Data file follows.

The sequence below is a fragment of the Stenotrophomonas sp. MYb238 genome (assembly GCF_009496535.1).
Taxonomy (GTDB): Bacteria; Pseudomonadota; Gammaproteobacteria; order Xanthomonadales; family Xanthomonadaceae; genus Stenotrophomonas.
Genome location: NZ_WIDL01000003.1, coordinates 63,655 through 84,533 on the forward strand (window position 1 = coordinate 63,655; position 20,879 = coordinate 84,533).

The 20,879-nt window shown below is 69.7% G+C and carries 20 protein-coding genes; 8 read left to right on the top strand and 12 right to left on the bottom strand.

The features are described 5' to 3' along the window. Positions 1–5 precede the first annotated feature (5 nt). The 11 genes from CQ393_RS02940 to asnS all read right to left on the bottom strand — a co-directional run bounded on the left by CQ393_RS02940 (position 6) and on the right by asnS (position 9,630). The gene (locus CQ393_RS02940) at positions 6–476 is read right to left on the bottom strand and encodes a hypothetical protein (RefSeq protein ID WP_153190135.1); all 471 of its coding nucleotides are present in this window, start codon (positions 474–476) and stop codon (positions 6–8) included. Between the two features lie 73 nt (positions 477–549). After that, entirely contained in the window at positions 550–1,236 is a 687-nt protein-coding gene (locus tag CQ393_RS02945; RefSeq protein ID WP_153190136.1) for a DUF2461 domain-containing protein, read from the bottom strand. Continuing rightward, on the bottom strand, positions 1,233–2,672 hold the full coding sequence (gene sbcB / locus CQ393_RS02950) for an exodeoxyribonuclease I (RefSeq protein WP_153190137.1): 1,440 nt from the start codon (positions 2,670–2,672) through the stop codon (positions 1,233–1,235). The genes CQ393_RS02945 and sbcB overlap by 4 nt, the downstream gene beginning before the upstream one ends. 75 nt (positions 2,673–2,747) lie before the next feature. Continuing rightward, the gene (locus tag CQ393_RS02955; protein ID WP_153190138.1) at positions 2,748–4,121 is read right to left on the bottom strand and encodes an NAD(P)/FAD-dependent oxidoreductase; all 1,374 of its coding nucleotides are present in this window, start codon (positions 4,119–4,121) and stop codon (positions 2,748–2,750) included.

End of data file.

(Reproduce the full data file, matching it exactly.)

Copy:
The sequence below is a fragment of the Stenotrophomonas sp. MYb238 genome (assembly GCF_009496535.1).
Taxonomy (GTDB): Bacteria; Pseudomonadota; Gammaproteobacteria; order Xanthomonadales; family Xanthomonadaceae; genus Stenotrophomonas.
Genome location: NZ_WIDL01000003.1, coordinates 63,655 through 84,533 on the forward strand (window position 1 = coordinate 63,655; position 20,879 = coordinate 84,533).

The 20,879-nt window shown below is 69.7% G+C and carries 20 protein-coding genes; 8 read left to right on the top strand and 12 right to left on the bottom strand.

The features are described 5' to 3' along the window. Positions 1–5 precede the first annotated feature (5 nt). The 11 genes from CQ393_RS02940 to asnS all read right to left on the bottom strand — a co-directional run bounded on the left by CQ393_RS02940 (position 6) and on the right by asnS (position 9,630). The gene (locus CQ393_RS02940) at positions 6–476 is read right to left on the bottom strand and encodes a hypothetical protein (RefSeq protein ID WP_153190135.1); all 471 of its coding nucleotides are present in this window, start codon (positions 474–476) and stop codon (positions 6–8) included. Between the two features lie 73 nt (positions 477–549). After that, entirely contained in the window at positions 550–1,236 is a 687-nt protein-coding gene (locus tag CQ393_RS02945; RefSeq protein ID WP_153190136.1) for a DUF2461 domain-containing protein, read from the bottom strand. Continuing rightward, on the bottom strand, positions 1,233–2,672 hold the full coding sequence (gene sbcB / locus CQ393_RS02950) for an exodeoxyribonuclease I (RefSeq protein WP_153190137.1): 1,440 nt from the start codon (positions 2,670–2,672) through the stop codon (positions 1,233–1,235). The genes CQ393_RS02945 and sbcB overlap by 4 nt, the downstream gene beginning before the upstream one ends. 75 nt (positions 2,673–2,747) lie before the next feature. Continuing rightward, the gene (locus tag CQ393_RS02955; protein ID WP_153190138.1) at positions 2,748–4,121 is read right to left on the bottom strand and encodes an NAD(P)/FAD-dependent oxidoreductase; all 1,374 of its coding nucleotides are present in this window, start codon (positions 4,119–4,121) and stop codon (positions 2,748–2,750) included.